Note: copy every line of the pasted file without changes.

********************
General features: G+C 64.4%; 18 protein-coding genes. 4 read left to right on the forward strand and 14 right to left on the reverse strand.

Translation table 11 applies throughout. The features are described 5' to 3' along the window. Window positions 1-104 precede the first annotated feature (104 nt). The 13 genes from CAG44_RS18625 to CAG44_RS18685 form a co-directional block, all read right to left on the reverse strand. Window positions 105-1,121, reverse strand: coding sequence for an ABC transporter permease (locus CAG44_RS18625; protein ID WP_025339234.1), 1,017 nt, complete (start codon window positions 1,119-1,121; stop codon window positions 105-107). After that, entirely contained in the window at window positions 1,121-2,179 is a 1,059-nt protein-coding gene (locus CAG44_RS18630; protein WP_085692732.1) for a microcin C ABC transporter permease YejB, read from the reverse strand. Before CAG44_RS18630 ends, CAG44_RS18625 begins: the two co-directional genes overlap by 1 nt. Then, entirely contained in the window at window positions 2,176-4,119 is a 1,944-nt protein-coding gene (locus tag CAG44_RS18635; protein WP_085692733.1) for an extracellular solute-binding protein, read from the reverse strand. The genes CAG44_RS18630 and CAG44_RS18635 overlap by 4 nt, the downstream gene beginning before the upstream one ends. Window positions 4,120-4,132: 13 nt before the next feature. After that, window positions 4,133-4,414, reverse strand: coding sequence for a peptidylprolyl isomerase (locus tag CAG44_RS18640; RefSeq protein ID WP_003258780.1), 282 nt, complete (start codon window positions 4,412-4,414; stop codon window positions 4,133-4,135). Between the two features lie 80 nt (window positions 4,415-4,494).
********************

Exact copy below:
General features: G+C 64.4%; 18 protein-coding genes. 4 read left to right on the forward strand and 14 right to left on the reverse strand.

Translation table 11 applies throughout. The features are described 5' to 3' along the window. Window positions 1-104 precede the first annotated feature (104 nt). The 13 genes from CAG44_RS18625 to CAG44_RS18685 form a co-directional block, all read right to left on the reverse strand. Window positions 105-1,121, reverse strand: coding sequence for an ABC transporter permease (locus CAG44_RS18625; protein ID WP_025339234.1), 1,017 nt, complete (start codon window positions 1,119-1,121; stop codon window positions 105-107). After that, entirely contained in the window at window positions 1,121-2,179 is a 1,059-nt protein-coding gene (locus CAG44_RS18630; protein WP_085692732.1) for a microcin C ABC transporter permease YejB, read from the reverse strand. Before CAG44_RS18630 ends, CAG44_RS18625 begins: the two co-directional genes overlap by 1 nt. Then, entirely contained in the window at window positions 2,176-4,119 is a 1,944-nt protein-coding gene (locus tag CAG44_RS18635; protein WP_085692733.1) for an extracellular solute-binding protein, read from the reverse strand. The genes CAG44_RS18630 and CAG44_RS18635 overlap by 4 nt, the downstream gene beginning before the upstream one ends. Window positions 4,120-4,132: 13 nt before the next feature. After that, window positions 4,133-4,414, reverse strand: coding sequence for a peptidylprolyl isomerase (locus tag CAG44_RS18640; RefSeq protein ID WP_003258780.1), 282 nt, complete (start codon window positions 4,412-4,414; stop codon window positions 4,133-4,135). Between the two features lie 80 nt (window positions 4,415-4,494).